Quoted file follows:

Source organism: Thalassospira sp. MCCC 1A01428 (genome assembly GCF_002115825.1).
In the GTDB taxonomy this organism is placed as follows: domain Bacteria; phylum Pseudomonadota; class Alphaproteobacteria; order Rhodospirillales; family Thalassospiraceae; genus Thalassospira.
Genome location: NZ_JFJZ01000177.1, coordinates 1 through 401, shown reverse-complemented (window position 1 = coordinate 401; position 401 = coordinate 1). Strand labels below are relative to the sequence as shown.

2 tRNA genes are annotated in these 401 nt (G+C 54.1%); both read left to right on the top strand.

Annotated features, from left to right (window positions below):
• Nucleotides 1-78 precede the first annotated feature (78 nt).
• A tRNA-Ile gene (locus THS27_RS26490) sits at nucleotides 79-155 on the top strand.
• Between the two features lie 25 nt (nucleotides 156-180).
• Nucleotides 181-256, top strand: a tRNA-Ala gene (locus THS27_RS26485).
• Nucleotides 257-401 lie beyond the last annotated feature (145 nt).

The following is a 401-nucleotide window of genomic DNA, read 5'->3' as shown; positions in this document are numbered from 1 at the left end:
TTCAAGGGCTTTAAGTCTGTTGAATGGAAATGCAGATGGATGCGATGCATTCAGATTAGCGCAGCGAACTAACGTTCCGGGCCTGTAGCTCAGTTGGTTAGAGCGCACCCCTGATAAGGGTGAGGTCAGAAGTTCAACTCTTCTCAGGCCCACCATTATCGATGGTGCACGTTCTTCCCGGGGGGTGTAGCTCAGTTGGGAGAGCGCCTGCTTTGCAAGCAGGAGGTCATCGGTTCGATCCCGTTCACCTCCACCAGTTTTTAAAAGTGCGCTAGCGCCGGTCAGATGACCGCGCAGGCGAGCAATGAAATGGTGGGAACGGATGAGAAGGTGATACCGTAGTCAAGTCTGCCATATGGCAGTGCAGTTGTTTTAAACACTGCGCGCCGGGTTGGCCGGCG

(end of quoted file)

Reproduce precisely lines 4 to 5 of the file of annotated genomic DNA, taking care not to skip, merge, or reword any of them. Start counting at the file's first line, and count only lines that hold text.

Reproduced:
2 tRNA genes are annotated in these 401 nt (G+C 54.1%); both read left to right on the top strand.

Annotated features, from left to right (window positions below):